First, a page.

At the staggering cost of some $250 million, the U.S. armed forces hosted war games in July and August of 2002 to road-test a new theory of war. The idea, as one analyst put it, was not to crush the enemy's "war-fighting capability" but to go after his "war-making capability." Defense whiz kids had decided that since any potential foe's military is connected to its economic system, which is tied in turn to the local culture, it would be possible to understand the links between all of those systems and effectively paralyze a country by severing them.
To test this theory, the Joint Forces of Command enlisted the services of a retired marine, Lt. Gen. Paul Van Riper. Van Riper was to play the part of a "rogue military commander who had broken away from his government somewhere in the Persian Gulf and was threatening to engulf the entire region in war." The U.S. army was called in to neutralize this threat before things got really bad. Van Riper's forces were named the Red Team, while the good guys were saddled with the Blue Team label.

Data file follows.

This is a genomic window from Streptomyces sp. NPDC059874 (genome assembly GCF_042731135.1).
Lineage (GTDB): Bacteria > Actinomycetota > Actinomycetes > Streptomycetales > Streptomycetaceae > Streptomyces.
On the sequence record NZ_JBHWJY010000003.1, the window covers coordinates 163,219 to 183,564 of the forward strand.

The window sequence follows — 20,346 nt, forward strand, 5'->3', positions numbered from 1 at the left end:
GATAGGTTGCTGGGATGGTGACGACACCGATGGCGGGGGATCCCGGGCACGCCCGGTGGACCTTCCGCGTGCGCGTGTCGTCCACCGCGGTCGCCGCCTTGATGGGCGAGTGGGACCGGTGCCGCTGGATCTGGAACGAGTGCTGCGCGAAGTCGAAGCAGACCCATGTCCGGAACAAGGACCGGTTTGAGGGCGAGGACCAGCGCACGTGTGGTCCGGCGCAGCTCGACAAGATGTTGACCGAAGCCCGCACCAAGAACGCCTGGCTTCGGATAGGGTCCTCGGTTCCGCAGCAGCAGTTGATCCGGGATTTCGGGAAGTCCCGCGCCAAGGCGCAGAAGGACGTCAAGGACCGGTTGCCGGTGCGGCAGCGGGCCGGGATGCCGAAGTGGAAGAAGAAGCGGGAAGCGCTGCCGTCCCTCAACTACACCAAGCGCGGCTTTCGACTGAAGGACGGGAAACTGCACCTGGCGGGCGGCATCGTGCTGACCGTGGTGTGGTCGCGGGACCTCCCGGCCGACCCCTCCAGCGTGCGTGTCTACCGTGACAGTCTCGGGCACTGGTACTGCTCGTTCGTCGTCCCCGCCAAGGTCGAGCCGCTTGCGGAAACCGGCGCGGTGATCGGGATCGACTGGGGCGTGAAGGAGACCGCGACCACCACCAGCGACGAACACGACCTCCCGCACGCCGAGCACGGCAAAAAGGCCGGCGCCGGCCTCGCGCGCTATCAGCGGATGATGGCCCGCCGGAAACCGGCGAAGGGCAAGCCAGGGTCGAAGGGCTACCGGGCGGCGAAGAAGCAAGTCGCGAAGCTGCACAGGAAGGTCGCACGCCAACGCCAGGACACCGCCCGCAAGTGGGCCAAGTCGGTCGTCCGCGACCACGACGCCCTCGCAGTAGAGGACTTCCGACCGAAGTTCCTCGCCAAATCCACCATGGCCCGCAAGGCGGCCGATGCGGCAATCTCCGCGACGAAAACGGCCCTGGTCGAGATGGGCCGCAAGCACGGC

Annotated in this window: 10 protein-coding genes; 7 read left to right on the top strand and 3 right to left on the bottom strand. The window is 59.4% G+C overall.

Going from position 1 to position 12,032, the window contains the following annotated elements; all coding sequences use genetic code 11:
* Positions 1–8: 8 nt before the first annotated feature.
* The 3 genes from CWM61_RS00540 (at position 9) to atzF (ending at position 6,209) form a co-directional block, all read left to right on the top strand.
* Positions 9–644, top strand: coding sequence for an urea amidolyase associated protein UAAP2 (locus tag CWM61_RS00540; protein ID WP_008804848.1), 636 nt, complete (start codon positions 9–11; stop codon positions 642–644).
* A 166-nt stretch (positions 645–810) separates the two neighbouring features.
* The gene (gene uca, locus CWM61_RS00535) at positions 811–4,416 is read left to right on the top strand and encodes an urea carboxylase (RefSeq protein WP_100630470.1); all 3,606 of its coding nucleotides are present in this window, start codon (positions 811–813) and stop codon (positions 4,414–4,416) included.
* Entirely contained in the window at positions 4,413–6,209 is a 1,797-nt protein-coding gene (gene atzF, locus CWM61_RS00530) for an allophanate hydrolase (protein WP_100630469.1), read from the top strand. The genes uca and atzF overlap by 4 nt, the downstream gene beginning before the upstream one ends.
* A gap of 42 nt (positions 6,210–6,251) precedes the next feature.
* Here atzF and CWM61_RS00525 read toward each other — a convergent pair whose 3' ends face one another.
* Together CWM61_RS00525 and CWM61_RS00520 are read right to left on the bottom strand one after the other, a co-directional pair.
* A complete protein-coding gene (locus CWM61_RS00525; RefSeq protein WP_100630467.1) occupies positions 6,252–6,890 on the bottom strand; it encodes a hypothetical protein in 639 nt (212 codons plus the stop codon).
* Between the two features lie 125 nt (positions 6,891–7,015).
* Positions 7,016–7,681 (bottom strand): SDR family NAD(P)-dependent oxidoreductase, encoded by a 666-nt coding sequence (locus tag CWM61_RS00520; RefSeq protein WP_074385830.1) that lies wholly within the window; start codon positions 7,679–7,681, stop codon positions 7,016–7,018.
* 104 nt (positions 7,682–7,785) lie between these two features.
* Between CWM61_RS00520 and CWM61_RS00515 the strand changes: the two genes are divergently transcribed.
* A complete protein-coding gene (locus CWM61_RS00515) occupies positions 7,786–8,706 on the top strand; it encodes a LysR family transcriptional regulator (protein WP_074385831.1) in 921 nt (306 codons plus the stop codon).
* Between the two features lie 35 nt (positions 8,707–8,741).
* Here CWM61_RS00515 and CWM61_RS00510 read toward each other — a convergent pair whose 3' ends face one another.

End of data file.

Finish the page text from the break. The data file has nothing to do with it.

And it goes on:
On the first day of the game, Blue Team flooded the zone. They poured tens of thousands of troops into the region and stationed an entire aircraft carrier group "just offshore of Red Team's home country." They issued an eight-point ultimatum to the mad general (the gist of which was, roughly, surrender now, you stone-age has-been) and then started to sever the links that they believed were vital for Van Riper to conduct a war. They blew up microwave towers and destroyed fiber optic lines, leaving him without means of fast, secure communication with his troops.
And then Van Riper embarrassed them. He used motorcycle couriers and codes hidden in prayers to send and receive information. To land and ...